For many employers, it is difficult to determine what a potential employee is truly qualified for if they hold a high school diploma, or even a two-or four-year college degree. With 70 percent of community college students--and more generally, half of all undergraduates--needing to take at least one remedial course, it is no guarantee that a high school graduate is prepared for credit-bearing courses in college. Even with a four-year degree it is questionable whether a student is ready to enter their chosen career field. Let's dig deeper and look at grade point averages or individual grades; it isn't any easier to ascertain what knowledge or skills an individual has. For instance, if you received a "B" grade in a college-level math course, what does that tell me about what you know or have mastered?
As a result of this lack of transparency in the traditional credentialing system, there have been several efforts to change the conversation by focusing on the recognition of skills. However, several requirements need to be in place for a scalable skills-based system to be successful, including the adoption of a common standards-based language for describing skills, the development of new public-private partnerships and the exchange of data that can support competency-based credentialing.
One response to the skills gap is that employers are focusing more than ever on industry credentialing as a means of identifying specific skill sets. For example, manufacturing is an industry that is impacted heavily by skills shortages brought on by the need for more replacement workers as many retire. There are as many as 600,000 manufacturing jobs going unfilled today. In response, the Manufacturing Institute has promoted a sequence of industry-recommended stackable credentials in an effort to create more transparency and trust around what skills an individual has when they apply for a job.
Another approach has been to foster competency-based learning in our schools. There is a growing debate across the country about how to translate courses, such as math and science, into competencies and skills. Many states are currently experimenting with this type of disruptive innovation, leading to different models for what a skills-based future might look like. New Hampshire is moving its K-12 system to a competency-based approach where students can learn anytime, anywhere, creating multiple pathways to graduation. Mayor Richard J. Berry of Albuquerque, New Mexico, has taken a more career-minded approach and launched Talent Albuquerque, an effort to work with employers and educators to assess and match specific skills with job qualifications. Even the digital badge movement has sought to provide a new form of micro-credentialing.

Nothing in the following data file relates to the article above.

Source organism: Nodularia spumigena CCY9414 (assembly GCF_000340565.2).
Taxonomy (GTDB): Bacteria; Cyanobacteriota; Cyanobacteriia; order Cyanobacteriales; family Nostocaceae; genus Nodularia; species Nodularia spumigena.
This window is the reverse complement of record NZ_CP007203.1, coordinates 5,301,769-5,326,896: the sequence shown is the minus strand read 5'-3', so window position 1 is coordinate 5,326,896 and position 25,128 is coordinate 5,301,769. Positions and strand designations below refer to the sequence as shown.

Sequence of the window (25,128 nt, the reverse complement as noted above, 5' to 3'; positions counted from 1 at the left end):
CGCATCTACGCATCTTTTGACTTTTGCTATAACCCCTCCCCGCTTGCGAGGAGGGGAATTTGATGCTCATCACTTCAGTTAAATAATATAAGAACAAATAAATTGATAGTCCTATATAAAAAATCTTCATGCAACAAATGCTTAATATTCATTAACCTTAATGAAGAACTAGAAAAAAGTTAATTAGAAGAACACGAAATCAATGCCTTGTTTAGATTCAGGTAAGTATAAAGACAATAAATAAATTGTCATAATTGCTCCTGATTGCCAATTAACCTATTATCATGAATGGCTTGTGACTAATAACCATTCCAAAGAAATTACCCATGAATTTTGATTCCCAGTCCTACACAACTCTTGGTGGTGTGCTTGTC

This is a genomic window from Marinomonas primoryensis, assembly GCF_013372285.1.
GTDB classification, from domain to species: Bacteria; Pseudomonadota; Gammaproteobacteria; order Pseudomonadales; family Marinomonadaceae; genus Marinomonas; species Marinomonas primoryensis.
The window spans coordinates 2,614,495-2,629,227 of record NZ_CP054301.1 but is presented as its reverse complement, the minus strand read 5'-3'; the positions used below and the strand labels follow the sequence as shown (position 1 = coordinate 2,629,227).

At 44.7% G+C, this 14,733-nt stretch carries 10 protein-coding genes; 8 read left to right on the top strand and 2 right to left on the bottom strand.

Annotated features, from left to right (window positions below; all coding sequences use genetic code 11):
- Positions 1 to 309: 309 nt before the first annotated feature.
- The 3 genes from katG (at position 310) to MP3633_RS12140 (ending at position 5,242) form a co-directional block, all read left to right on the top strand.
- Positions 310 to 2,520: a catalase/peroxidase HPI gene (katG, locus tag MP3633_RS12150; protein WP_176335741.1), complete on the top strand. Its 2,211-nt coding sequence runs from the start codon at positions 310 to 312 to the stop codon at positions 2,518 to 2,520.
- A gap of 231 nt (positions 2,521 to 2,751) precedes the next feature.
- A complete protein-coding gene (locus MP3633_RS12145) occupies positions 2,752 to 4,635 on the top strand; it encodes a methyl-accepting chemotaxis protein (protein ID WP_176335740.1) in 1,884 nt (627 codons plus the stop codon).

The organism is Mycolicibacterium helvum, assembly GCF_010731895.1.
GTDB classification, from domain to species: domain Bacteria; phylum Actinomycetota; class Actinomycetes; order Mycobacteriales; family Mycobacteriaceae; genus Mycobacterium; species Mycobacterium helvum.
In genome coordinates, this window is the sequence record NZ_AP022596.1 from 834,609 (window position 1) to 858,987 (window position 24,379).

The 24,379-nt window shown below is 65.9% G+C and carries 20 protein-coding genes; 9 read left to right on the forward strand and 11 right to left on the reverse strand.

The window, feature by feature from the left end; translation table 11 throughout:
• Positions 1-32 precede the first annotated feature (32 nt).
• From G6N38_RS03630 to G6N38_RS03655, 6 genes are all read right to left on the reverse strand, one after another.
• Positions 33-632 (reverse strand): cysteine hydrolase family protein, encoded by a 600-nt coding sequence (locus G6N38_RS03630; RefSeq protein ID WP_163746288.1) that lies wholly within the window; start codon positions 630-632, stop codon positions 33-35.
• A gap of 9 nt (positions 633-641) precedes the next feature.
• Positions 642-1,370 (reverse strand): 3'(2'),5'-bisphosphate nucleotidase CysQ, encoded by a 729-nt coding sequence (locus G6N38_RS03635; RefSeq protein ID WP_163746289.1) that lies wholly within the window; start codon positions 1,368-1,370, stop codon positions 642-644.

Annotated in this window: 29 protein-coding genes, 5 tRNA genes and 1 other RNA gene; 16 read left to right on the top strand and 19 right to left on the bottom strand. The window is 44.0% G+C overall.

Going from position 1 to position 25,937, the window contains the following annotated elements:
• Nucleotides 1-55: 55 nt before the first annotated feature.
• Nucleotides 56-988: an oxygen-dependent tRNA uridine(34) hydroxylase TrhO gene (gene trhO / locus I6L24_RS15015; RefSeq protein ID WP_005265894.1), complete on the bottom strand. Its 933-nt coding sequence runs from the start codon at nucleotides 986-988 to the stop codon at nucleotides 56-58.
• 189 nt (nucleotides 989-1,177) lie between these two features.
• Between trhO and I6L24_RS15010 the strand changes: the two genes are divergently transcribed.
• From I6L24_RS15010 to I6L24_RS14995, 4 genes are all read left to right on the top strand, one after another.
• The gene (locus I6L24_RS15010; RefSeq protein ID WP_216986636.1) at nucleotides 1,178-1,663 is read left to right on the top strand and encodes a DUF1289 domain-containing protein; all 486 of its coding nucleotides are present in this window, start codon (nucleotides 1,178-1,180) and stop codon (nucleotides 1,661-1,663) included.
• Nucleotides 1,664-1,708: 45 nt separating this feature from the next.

While the recent focus on industry credentials can be delivered in conjunction with the existing education system, the move towards competency-based learning represents a paradigm shift in how we deliver education and certify skills. Thus far, efforts have focused in large part on demonstration projects. A few requirements will need to be met in order to scale these efforts and for a system to emerge that is both trustworthy and responsive to employer needs.
The first is a standards-based language for describing skills. For any system to have trust it must have a set of agreed-upon definitions that are interchangeable across delivery systems and can be assessed and audited. Similar in concept to how institutions manage credit transfers today, a set of descriptions needs to be in place that allows individuals to acquire widely-recognized skills that can be assessed and trusted by all parties involved, including employers.
Second, if the skills standards are going to be adopted and recognized this will require public-private partnerships. If employers want to advance a skills-based system, they must define their occupations and career pathways by skill levels and not strictly by credentials. Education providers will need to have in place an enabling policy environment that allows them to organize the educational experience to focus on skills as well as new business models that allow them to operate effectively.
Lastly, by moving to a skills-based system, learning can occur anytime, anywhere, therefore requiring a more open data infrastructure. Whether in a school classroom, through an after-school club, or through work experience, the potential to develop skills exists. The key will be finding the appropriate standards-aligned assessments to measure an individual's skills and certify them. What this requires is a data infrastructure that allows individuals to manage their skill attainment and share that information among their network.
Fully addressing the skills gap has led to a diversity of innovative ideas and models, including several promising case studies. However, if we are to move from demonstration projects to a true skills-based system, then it will require a paradigm shift in how we deliver education and workforce training.
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This post is part of a series produced by The Huffington Post and the "Close It" Summit, in conjunction with the upcoming "Close It" Summit (Nov. 5-7, 2013, in Washington, D.C.). The summit will address the U.S. job-market skills gap. For more information on the conference, please visit www.closeit.org.